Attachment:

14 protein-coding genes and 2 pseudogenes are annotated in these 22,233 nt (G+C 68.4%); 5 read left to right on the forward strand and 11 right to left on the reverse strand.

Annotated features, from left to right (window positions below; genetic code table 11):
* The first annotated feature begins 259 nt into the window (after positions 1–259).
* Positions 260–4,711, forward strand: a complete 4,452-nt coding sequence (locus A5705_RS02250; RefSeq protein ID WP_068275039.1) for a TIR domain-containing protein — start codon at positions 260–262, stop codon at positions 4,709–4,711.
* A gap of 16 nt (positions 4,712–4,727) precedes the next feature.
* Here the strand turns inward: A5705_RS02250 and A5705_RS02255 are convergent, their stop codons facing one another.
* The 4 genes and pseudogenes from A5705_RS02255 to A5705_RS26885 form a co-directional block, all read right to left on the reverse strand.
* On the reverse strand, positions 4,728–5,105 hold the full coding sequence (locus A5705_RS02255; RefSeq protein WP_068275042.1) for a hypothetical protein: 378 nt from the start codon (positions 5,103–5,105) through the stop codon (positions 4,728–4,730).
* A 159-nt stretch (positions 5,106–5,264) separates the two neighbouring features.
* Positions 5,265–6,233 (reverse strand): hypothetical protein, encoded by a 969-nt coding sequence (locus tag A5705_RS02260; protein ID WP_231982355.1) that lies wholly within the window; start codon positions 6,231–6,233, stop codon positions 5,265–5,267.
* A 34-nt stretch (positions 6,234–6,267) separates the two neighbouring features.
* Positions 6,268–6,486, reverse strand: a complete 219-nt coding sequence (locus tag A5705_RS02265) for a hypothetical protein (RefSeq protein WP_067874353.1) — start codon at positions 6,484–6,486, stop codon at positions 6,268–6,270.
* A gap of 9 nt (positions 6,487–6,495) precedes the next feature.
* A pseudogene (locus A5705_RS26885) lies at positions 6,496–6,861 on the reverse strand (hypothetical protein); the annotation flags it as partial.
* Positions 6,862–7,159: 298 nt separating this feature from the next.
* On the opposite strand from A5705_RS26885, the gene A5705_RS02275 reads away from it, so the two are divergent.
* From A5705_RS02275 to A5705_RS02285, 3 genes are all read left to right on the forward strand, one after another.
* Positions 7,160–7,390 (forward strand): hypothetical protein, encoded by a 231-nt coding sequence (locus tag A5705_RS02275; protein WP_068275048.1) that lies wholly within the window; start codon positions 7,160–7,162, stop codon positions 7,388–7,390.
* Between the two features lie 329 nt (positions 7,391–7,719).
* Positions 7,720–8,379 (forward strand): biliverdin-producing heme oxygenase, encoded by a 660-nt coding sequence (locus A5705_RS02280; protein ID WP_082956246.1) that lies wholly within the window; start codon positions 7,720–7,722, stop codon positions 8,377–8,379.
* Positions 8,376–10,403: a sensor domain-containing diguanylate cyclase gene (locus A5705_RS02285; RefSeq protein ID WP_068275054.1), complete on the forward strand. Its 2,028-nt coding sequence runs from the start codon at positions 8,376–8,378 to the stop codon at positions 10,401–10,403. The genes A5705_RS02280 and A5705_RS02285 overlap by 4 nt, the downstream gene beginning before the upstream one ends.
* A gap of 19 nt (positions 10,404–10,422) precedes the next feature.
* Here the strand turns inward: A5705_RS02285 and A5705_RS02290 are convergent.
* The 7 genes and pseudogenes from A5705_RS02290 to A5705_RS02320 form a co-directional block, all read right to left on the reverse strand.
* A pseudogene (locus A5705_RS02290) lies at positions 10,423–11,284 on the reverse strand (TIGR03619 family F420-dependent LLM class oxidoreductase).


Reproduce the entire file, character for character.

14 protein-coding genes and 2 pseudogenes are annotated in these 22,233 nt (G+C 68.4%); 5 read left to right on the forward strand and 11 right to left on the reverse strand.

Annotated features, from left to right (window positions below; genetic code table 11):
* The first annotated feature begins 259 nt into the window (after positions 1–259).
* Positions 260–4,711, forward strand: a complete 4,452-nt coding sequence (locus A5705_RS02250; RefSeq protein ID WP_068275039.1) for a TIR domain-containing protein — start codon at positions 260–262, stop codon at positions 4,709–4,711.
* A gap of 16 nt (positions 4,712–4,727) precedes the next feature.
* Here the strand turns inward: A5705_RS02250 and A5705_RS02255 are convergent, their stop codons facing one another.
* The 4 genes and pseudogenes from A5705_RS02255 to A5705_RS26885 form a co-directional block, all read right to left on the reverse strand.
* On the reverse strand, positions 4,728–5,105 hold the full coding sequence (locus A5705_RS02255; RefSeq protein WP_068275042.1) for a hypothetical protein: 378 nt from the start codon (positions 5,103–5,105) through the stop codon (positions 4,728–4,730).
* A 159-nt stretch (positions 5,106–5,264) separates the two neighbouring features.
* Positions 5,265–6,233 (reverse strand): hypothetical protein, encoded by a 969-nt coding sequence (locus tag A5705_RS02260; protein ID WP_231982355.1) that lies wholly within the window; start codon positions 6,231–6,233, stop codon positions 5,265–5,267.
* A 34-nt stretch (positions 6,234–6,267) separates the two neighbouring features.
* Positions 6,268–6,486, reverse strand: a complete 219-nt coding sequence (locus tag A5705_RS02265) for a hypothetical protein (RefSeq protein WP_067874353.1) — start codon at positions 6,484–6,486, stop codon at positions 6,268–6,270.
* A gap of 9 nt (positions 6,487–6,495) precedes the next feature.
* A pseudogene (locus A5705_RS26885) lies at positions 6,496–6,861 on the reverse strand (hypothetical protein); the annotation flags it as partial.
* Positions 6,862–7,159: 298 nt separating this feature from the next.
* On the opposite strand from A5705_RS26885, the gene A5705_RS02275 reads away from it, so the two are divergent.
* From A5705_RS02275 to A5705_RS02285, 3 genes are all read left to right on the forward strand, one after another.
* Positions 7,160–7,390 (forward strand): hypothetical protein, encoded by a 231-nt coding sequence (locus tag A5705_RS02275; protein WP_068275048.1) that lies wholly within the window; start codon positions 7,160–7,162, stop codon positions 7,388–7,390.
* Between the two features lie 329 nt (positions 7,391–7,719).
* Positions 7,720–8,379 (forward strand): biliverdin-producing heme oxygenase, encoded by a 660-nt coding sequence (locus A5705_RS02280; protein ID WP_082956246.1) that lies wholly within the window; start codon positions 7,720–7,722, stop codon positions 8,377–8,379.
* Positions 8,376–10,403: a sensor domain-containing diguanylate cyclase gene (locus A5705_RS02285; RefSeq protein ID WP_068275054.1), complete on the forward strand. Its 2,028-nt coding sequence runs from the start codon at positions 8,376–8,378 to the stop codon at positions 10,401–10,403. The genes A5705_RS02280 and A5705_RS02285 overlap by 4 nt, the downstream gene beginning before the upstream one ends.
* A gap of 19 nt (positions 10,404–10,422) precedes the next feature.
* Here the strand turns inward: A5705_RS02285 and A5705_RS02290 are convergent.
* The 7 genes and pseudogenes from A5705_RS02290 to A5705_RS02320 form a co-directional block, all read right to left on the reverse strand.
* A pseudogene (locus A5705_RS02290) lies at positions 10,423–11,284 on the reverse strand (TIGR03619 family F420-dependent LLM class oxidoreductase).